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4 Ways for Opposition To Broaden Its Support

It is often argued that the Russian protest movement is ebbing because it lacks a positive agenda. Indeed, such an agenda has not been fully articulated at the protest rallies in Moscow. But it exists and will keep driving the protests to overhaul Vladimir Putin's system.

Here are four of the agenda's most important elements:

1. Limit presidential terms to two for life. The protests were born out of the feeling of indignity and disgust with the tandem's "castling" that was announced on Sept. 24. The prospect of Putin's presidency-for-life and the unconstitutional role of a presidential seat-warmer performed by 

Dmitry Medvedev made obvious the need for closing the constitutional loophole that made this political travesty possible. This amendment would legally bar Putin from running again in 2018, and it would also prevent a repeat of this castling trick under another administration.

Medvedev proposed this term limit for governors and hinted that they should be considered for the president. With Russia's tradition of prolonged arbitrary rule, a non-negotiable limit of two terms for life for presidents is a must if Russia is to have any chance of becoming a democracy.

2. Reintroduce single-mandate districts in State Duma elections, preferably by switching to a British or U.S. model where all members are elected in single-mandate districts. This is essential for opening up the political system to new people who seek public office and serve their constituencies. The current system is a sham. Voters do not know whom they are voting for, and party lists that often contain glamour candidates — aka "locomotives" — who do very little legislating in the Duma.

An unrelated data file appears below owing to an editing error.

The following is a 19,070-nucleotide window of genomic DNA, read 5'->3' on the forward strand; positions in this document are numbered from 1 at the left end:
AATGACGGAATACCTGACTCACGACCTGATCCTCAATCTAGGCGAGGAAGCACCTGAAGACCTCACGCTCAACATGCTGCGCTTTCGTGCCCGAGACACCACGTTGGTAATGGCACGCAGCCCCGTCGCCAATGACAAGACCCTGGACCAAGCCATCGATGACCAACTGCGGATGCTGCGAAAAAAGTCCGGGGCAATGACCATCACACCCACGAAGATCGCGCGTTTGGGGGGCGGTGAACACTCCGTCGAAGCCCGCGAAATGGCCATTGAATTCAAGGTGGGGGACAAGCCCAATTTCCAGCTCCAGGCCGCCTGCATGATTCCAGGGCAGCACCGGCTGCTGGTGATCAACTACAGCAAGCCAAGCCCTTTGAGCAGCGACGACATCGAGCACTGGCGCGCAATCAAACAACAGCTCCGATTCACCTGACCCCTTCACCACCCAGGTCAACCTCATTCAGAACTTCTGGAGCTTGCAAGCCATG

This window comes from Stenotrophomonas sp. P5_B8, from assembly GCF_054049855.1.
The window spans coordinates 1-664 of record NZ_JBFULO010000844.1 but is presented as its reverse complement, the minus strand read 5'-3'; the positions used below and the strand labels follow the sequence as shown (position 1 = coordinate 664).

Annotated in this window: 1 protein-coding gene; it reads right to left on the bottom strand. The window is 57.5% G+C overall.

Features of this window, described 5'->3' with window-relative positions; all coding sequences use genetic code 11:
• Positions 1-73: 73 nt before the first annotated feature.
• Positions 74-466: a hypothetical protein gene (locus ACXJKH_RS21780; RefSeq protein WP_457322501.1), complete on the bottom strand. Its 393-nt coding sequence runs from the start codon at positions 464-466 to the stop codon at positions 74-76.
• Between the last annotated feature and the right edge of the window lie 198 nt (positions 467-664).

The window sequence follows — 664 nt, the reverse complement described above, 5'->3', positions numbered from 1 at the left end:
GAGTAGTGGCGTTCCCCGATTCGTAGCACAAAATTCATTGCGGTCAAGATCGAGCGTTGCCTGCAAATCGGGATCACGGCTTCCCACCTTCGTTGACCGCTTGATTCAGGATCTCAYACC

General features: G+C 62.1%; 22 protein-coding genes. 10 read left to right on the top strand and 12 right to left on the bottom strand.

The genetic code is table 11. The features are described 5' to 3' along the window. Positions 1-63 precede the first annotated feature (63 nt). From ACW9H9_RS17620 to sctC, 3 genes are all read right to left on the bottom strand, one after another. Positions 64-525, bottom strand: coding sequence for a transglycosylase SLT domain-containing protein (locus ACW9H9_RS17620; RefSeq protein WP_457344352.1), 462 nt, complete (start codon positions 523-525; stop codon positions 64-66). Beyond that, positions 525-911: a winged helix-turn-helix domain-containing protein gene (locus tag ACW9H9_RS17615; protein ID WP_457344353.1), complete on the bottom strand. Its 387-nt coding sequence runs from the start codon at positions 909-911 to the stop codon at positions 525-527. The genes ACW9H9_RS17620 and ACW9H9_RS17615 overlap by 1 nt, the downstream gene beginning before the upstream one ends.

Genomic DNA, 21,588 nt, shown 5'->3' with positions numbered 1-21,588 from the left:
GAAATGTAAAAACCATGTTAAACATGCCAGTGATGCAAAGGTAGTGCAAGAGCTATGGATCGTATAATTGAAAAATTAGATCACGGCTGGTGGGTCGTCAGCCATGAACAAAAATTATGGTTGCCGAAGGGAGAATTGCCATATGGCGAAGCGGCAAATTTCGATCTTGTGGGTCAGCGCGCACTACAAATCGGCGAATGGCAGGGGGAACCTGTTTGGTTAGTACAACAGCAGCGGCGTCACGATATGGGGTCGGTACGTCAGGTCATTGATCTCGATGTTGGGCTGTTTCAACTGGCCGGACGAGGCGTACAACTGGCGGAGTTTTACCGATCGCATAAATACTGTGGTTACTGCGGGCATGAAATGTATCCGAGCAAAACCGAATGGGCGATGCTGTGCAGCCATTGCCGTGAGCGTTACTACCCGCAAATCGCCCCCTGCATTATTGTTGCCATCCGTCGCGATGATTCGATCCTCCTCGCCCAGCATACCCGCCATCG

3. Return direct elections to regional voters for their Federation Council representatives. Like presidential term limits, this would require a constitutional amendment, but it is a small price to pay for salvaging the upper chamber of parliament, which is currently a cross between the Forbes list of billionaires and a political retirement home for fired governors. This will create alternative centers of power to counterbalance Putin and strengthen the country's federalist system.

4. Overhaul campaign finance laws to level the playing field for parties with stricter limits on campaign contributions, a ban on government funding of parties and a ban on the soft-money financing that United Russia is so fond of using.

This is a positive agenda for the protesters to rally around and press for change.

Vladimir Frolov is president of LEFF Group, a government-relations and PR company.

The views expressed in opinion pieces do not necessarily reflect the position of The Moscow Times.

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